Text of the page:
How Fathers Can Plan Their Paternity Leave

Although time off after the birth or adoption of a child has typically been discussed primarily from a working mom's perspective, there is a growing interest in paternity leave, or time off for dads too. Designed to allow fathers to prioritize their family responsibilities, paternity leave is becoming more and more common as fathers step up and take on a bigger role in their families. In fact, in 2012 two million fathers were stay-at-home dads. Research from 2018 shows 79% U.S. fathers take some time off work for the birth or adoption of a child (although the average leave time is one week).

Father on paternity leave
 Verywell / Brianna Gilmartin

What Is Paternity Leave?

When people refer to paternity leave, they are referring to the period of time when a father stops working because he is about to have or just had a new baby (or an adopted baby). More often, paternity leave is referred to as family leave or parental leave because this type of leave does not just involve fathers. It can apply to mothers, fathers, or domestic partners.

It is important to point out that not all companies have a paternity leave policy, especially smaller companies. And, if companies do offer paternity leave, it is not always paid. Generally, in the United States, new dads do not receive paid time off after the birth of a new child.

Know Your Rights

There are some important laws to be aware of when learning your options for paternal leave.

Typically, in the United States paternity leave falls under the Family Medical Leave Act (FMLA), which in general terms states that parents of any gender can take up to 12 weeks off after a birth or adoption and still return to the same job with the same pay.

It is important to note some of the stipulations of the FMLA first though. For instance, the FMLA does not require an employer to pay the parent while they are on leave. So, in many cases, the parent is granted leave and guaranteed their job when they return, but they are not paid during that time period.

Another factor to consider is that the FMLA only applies to companies with 50 or more employees within 75 miles of your workplace. You also have to have worked a minimum of 1,250 hours during the prior year. As a result, parents who work for small companies or who are new to a larger company are not entitled to leave under the FMLA. However, this does not mean that your employer will not grant paternity leave. So, it is worth asking to see if they have a policy in place.

There are some states that have supplemented the FMLA to provide longer leaves and reduce the minimum employer size to below 50 employees. Additionally, California, New Jersey, Rhode Island, New York, Washington, Washington D.C., and Massachusetts require paid family leave. (Connecticut and Oregon will require paid leave in 2022 and 2023, respectively.) However, the only way to be sure if you qualify for paternity leave—and whether or not it is paid—is to talk with your company's benefits administrator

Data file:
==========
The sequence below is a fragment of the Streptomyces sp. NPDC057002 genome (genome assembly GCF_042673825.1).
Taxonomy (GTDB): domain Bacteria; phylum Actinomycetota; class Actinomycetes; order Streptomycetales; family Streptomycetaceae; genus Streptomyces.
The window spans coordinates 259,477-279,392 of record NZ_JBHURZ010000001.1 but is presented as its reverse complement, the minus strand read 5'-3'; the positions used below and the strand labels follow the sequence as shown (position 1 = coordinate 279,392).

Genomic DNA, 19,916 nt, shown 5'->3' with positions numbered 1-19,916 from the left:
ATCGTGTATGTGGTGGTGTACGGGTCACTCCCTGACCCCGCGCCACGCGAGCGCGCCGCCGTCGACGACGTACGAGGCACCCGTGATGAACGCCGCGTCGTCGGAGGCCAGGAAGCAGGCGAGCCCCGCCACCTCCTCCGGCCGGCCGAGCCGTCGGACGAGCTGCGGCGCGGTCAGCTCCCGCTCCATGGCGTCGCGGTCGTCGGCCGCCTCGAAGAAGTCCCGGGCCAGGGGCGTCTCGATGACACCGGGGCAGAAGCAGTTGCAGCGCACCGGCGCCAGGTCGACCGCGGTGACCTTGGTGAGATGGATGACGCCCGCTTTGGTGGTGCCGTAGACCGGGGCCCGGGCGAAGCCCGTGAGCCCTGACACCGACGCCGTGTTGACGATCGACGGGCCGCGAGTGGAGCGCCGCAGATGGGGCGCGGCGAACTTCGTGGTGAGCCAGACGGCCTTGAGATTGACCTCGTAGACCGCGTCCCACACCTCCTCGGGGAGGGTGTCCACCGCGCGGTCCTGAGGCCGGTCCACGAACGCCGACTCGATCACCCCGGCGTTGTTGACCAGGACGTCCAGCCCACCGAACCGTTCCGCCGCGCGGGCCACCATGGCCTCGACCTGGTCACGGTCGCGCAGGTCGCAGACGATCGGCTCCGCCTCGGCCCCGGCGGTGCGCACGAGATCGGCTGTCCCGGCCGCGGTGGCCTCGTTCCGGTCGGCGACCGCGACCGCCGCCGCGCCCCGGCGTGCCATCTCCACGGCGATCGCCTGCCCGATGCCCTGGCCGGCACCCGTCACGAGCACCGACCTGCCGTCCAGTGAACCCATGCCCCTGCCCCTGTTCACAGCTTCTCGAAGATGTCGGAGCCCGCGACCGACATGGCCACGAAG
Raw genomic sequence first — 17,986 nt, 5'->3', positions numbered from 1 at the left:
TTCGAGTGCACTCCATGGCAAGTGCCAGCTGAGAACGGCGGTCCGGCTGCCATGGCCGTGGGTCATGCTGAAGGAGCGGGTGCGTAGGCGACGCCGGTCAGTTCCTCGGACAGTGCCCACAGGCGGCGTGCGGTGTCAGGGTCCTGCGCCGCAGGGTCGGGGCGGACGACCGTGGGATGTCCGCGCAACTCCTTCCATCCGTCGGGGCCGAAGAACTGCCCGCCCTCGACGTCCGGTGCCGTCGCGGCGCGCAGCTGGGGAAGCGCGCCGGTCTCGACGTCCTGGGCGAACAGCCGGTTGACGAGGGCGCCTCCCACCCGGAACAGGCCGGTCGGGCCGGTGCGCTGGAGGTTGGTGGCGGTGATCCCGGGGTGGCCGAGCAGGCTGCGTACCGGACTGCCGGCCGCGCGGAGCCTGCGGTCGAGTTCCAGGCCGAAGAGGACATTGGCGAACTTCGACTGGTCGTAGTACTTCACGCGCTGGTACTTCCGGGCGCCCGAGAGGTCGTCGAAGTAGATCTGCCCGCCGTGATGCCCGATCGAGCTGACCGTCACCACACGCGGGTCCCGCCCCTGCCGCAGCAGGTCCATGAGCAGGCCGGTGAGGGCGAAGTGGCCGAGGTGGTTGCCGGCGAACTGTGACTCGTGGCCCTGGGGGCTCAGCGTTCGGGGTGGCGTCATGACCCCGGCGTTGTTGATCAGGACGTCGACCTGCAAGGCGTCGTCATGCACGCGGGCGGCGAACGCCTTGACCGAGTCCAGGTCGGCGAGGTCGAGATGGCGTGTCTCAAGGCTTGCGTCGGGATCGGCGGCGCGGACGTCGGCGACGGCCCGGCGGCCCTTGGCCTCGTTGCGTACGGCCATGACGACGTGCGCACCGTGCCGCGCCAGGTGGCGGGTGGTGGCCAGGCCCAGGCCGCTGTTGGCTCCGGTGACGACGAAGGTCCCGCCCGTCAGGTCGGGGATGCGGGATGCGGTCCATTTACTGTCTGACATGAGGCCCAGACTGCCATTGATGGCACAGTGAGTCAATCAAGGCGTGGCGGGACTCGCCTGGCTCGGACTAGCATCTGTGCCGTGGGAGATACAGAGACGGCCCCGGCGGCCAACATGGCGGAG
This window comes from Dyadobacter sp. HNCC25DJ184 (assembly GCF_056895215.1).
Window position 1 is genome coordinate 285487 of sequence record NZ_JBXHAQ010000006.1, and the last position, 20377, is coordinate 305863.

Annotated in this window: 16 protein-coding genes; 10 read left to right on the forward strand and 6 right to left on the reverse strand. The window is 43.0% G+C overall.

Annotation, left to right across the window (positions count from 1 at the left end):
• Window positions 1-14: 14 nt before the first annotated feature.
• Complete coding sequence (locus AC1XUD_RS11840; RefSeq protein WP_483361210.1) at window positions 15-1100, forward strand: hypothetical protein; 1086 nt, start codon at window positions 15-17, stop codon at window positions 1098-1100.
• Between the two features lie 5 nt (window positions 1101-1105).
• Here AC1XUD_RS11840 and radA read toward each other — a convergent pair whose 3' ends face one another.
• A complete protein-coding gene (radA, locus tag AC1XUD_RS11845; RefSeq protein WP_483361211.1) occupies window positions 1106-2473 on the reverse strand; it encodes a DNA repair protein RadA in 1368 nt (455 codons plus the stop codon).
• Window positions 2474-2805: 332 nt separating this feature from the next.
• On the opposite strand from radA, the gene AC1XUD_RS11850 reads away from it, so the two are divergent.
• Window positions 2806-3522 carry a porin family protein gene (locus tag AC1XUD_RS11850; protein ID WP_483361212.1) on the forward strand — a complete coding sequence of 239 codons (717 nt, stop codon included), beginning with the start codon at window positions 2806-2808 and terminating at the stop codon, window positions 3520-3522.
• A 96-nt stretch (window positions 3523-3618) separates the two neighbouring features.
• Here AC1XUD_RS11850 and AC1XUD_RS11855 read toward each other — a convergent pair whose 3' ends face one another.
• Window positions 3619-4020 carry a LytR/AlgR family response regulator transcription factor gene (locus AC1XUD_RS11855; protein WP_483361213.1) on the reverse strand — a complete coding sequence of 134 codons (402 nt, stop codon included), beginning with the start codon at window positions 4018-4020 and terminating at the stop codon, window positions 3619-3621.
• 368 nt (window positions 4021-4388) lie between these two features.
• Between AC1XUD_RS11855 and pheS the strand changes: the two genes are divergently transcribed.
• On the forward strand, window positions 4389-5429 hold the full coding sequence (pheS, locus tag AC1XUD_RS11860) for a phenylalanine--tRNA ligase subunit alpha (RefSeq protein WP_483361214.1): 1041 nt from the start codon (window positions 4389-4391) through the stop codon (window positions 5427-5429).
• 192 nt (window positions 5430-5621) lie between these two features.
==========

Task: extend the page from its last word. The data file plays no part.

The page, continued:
Benefits and Challenges of Paternity Leave

When fathers take time off, it can promote parent-child bonding, improve outcomes for children, and even increase gender equality in the home and at the workplace. Yet despite these advantages, many fathers still face economic and social barriers that keep them from taking more time off.

One of the obstacles is workplace norms about male breadwinners. In many companies, it is frowned upon for men to take time off to care for a newborn or an adopted child. Male workers may face tension in the workplace when they prioritize family over work. What's more, in the U.S., employers are more likely to offer paid maternity leave than they are to offer paid paternity leave, leading to financial obstacles as well.

However, proponents of paternity leave stress that empowering dads with paid paternity leave allows them to achieve their professional goals while also becoming supportive and nurturing fathers and partners, rather than getting burned out trying to fill both roles at once. In the end, everyone benefits from fathers being at home for a period of time.

How to Plan Your Paternity Leave

Every good paternity leave begins with a good plan. Not only will planning in advance help things at the office run smoothly, but it also will help you and your partner consider how you will meet the financial needs and demands of your family, especially if your time off is unpaid.

What's more, because very few companies offer paternity leave plans, you will likely have to decide how to prepare your co-workers, stay in touch with the office, outsource your work, and transition back after your leave has ended.

Putting together a solid paternity leave plan will demonstrate to your boss and your co-workers that you not only care about your job but also are committed to your career and your position at the company.

Here are some guidelines for planning your paternity leave:

Determine the Best Time to Take Your Leave

When it comes to determining when to take your paternity leave, start with a conversation with your partner. Some parents prefer to take their time off at different times so that your newborn can adjust to life at home before heading into child care. Meanwhile, other parents want to take their time off together so that they can bond together with the baby.

If your partner is a stay-at-home parent, ask what they prefer. Sometimes there is a great deal of recovery involved after childbirth and it is most helpful for the family to have the non-birthing partner home. They can help care for the baby while the recovering parent rests. Whatever your decision, make sure it is the best choice for everyone involved.

Develop a Game Plan

Once you have determined the best time to take your paternity leave, you want to figure out if you can afford it, especially if you are the primary breadwinner. After all, some or all of the leave might be unpaid. So while it might sound nice to have time off with the baby, you also need to be realistic about what you can afford to do. Another option, of course, is to see if your boss would let you work half days or telecommute. Although you would not be home the entire time, a little time off with your partner and the baby could be beneficial for the entire family.